Besides, no one is saying they were not tough ships, sure they were tough, they could take some damage.  The Enterprise was still a more useful carrier after three bomb hits in the Solomon Islands.  But how did she operate without an armored flight deck after taking bombs right?

 

Let me spell it out one more time. The armored flight decks crippled them as useful carriers.  The idea that they needed that Armor was flawed, and having an actual usefully sized air group negates the need for the Armor.   I mean YAY, the Brits had tough, but nearly useless carriers, I guess.  I suppose they worked well enough against a second string naval power like Nazi's though. 

 

And having your max speed cut to 24 knots permanently by bomb damage counts as serious structural problems or another of the class taking permanent distortion to the hull. Granted the Brits were not as good at building and fixing ships, even US shipyards couldn't have economically repaired them. 

 

Edited by Jeeps_Guns_Tanks

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5 hours ago, Pascal said:

If Mausers are shitty what are those Mosins:

  Hide contents

d7af97b56434.jpg

 

A whooping 15 for 100 meters.

 

You're looking at the wrong column. 15 is the deviation of the group, which is something you can just adjust your sight for. Also these are tests of a scoped rifle, whereas the numbers I gave were for iron sights. If you want to compare dispersion obtained with a scope, let's do that.

 

100% group size in cm with scope:

Range

Mosin

Mauser

100

9.3-10.4

9.4

300

23.1-25.2

33.3

600

52.3

61.0

 

As you can see, the Mauser does better in exactly one test: 100 meters against a chest target. In literally every single other scenario, the Mosin performs better.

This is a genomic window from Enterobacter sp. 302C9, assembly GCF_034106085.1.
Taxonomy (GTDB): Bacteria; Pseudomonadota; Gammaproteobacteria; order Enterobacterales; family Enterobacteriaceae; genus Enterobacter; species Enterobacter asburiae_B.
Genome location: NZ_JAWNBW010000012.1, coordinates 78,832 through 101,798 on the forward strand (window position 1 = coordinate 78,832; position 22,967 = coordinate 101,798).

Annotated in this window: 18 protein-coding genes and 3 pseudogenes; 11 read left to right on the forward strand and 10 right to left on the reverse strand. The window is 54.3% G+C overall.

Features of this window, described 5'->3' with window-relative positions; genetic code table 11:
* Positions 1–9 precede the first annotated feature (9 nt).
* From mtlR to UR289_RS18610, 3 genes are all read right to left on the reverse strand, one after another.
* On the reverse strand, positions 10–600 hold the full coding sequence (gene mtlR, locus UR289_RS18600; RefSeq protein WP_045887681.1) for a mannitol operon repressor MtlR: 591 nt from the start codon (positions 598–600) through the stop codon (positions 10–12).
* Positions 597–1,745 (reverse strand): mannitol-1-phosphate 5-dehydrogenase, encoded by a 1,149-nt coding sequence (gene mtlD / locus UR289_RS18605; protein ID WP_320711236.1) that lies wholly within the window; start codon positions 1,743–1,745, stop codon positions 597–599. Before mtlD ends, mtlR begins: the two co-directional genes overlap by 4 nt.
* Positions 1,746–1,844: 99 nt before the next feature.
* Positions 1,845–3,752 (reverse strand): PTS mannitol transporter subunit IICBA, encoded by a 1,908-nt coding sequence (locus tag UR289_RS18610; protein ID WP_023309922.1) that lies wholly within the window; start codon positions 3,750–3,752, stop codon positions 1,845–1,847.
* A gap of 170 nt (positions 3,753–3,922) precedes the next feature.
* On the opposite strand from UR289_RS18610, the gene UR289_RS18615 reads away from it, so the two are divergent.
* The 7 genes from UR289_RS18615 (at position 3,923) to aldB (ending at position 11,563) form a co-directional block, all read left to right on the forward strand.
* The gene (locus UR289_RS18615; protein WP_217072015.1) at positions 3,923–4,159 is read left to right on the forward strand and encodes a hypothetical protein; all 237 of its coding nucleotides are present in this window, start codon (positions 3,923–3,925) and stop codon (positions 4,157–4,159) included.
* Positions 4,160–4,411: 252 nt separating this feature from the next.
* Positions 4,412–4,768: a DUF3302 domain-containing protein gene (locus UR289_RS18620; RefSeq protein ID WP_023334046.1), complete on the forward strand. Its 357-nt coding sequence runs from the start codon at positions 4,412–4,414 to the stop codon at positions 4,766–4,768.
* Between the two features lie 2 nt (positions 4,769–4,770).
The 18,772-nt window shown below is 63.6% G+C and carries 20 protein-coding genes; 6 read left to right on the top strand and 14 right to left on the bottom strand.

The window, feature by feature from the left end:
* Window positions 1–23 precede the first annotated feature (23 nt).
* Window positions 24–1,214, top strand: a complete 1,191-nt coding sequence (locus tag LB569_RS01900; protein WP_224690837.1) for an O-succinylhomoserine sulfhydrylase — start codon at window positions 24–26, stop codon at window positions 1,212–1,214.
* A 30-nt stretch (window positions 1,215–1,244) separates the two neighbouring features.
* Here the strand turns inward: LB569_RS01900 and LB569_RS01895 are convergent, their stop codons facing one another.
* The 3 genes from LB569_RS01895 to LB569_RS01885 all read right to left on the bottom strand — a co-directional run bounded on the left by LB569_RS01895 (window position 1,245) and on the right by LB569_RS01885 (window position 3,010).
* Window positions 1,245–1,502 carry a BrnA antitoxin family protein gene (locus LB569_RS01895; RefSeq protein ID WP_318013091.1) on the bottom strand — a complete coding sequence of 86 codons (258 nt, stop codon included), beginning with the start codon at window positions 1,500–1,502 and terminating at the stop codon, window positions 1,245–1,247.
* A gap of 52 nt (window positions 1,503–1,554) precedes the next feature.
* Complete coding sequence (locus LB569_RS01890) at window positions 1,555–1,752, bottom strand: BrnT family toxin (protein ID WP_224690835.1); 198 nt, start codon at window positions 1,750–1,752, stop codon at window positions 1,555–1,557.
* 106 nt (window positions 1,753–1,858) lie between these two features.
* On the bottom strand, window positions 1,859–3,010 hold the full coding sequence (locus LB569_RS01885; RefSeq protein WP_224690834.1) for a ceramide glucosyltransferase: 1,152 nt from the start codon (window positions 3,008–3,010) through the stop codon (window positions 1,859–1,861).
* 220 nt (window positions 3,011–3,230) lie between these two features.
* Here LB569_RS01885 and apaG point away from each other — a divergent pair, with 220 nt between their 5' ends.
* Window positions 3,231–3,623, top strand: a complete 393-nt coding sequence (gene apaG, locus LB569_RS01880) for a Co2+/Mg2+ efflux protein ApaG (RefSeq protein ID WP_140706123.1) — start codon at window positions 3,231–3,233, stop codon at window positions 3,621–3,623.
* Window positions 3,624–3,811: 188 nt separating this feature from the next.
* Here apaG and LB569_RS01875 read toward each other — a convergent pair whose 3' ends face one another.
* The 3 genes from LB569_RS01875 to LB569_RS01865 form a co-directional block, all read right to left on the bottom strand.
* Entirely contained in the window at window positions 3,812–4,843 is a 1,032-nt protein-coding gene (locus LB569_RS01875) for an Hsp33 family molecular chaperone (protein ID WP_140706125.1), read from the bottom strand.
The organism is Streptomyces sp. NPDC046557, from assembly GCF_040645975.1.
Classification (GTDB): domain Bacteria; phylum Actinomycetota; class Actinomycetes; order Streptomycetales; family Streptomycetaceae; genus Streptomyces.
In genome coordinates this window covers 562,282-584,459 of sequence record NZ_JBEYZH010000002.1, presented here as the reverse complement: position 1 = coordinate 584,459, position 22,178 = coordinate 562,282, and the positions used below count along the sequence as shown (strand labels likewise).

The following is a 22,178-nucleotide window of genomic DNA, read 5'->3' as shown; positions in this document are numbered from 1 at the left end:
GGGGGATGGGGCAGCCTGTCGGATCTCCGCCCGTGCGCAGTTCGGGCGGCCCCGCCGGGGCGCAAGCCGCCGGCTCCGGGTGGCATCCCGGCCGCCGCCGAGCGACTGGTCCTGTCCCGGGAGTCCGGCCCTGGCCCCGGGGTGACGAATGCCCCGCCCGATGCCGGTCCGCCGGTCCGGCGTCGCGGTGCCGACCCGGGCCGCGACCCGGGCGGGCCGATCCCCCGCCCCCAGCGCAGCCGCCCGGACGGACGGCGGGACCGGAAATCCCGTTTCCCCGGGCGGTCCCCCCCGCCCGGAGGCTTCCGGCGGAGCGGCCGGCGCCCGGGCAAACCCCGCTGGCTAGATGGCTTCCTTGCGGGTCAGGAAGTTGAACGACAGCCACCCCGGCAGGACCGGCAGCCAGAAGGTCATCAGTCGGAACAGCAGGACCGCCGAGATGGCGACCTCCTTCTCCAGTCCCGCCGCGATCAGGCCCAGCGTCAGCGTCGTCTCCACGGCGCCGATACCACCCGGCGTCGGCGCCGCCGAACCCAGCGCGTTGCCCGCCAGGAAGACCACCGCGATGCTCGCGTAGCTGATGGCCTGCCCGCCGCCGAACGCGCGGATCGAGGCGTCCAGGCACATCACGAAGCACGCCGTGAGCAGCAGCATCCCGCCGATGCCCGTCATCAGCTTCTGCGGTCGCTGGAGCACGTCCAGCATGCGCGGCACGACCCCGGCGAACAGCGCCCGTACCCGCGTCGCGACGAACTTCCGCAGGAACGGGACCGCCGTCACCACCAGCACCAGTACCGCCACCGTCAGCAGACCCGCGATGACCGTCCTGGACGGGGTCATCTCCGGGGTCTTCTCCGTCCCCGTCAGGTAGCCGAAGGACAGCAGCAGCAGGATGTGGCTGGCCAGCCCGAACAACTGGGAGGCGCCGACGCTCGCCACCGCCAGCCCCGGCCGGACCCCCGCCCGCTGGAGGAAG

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2 hours ago, EnsignExpendable said:

 

You're looking at the wrong column. 15 is the deviation of the group, which is something you can just adjust your sight for. Also these are tests of a scoped rifle, whereas the numbers I gave were for iron sights. If you want to compare dispersion obtained with a scope, let's do that.

 

100% group size in cm with scope:

Range

Mosin

Mauser

100

9.3-10.4

9.4

300

23.1-25.2

33.3

600

52.3

61.0

 

As you can see, the Mauser does better in exactly one test: 100 meters against a chest target. In literally every single other scenario, the Mosin performs better.

 

I love how Pascal is brand spanking new here and literally every post I've seen from him has been retarded.

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42 minutes ago, Sturgeon said:

 

I love how Pascal is brand spanking new here and literally every post I've seen from him has been retarded.

So, naive question: are these sorts of tests done with the weapon strapped to a bench, or by a prone shooter or something? Because a 9cm group size at 100m is well in the range of human ability with a modern scoped mauser when shooting from a bench.

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7 hours ago, EnsignExpendable said:

 

You're looking at the wrong column. 15 is the deviation of the group, which is something you can just adjust your sight for. Also these are tests of a scoped rifle, whereas the numbers I gave were for iron sights. If you want to compare dispersion obtained with a scope, let's do that.

 

100% group size in cm with scope:

Range

Mosin

Mauser

100

9.3-10.4

9.4

300

23.1-25.2

33.3

600

52.3

61.0

 

As you can see, the Mauser does better in exactly one test: 100 meters against a chest target. In literally every single other scenario, the Mosin performs better.

 

Nice that you don't mention that the mauser in that test wasn't even zeroed in, especially the scope.Always showing documents am i right?

"выверку не обеспечивает"

"После заводской подгонки немецкого прицела на винтовке никаких поправок в прицел в горизонтальной плоскости вводить нельзя".

 

7 hours ago, EnsignExpendable said:

 

You're looking at the wrong column. 15 is the deviation of the group.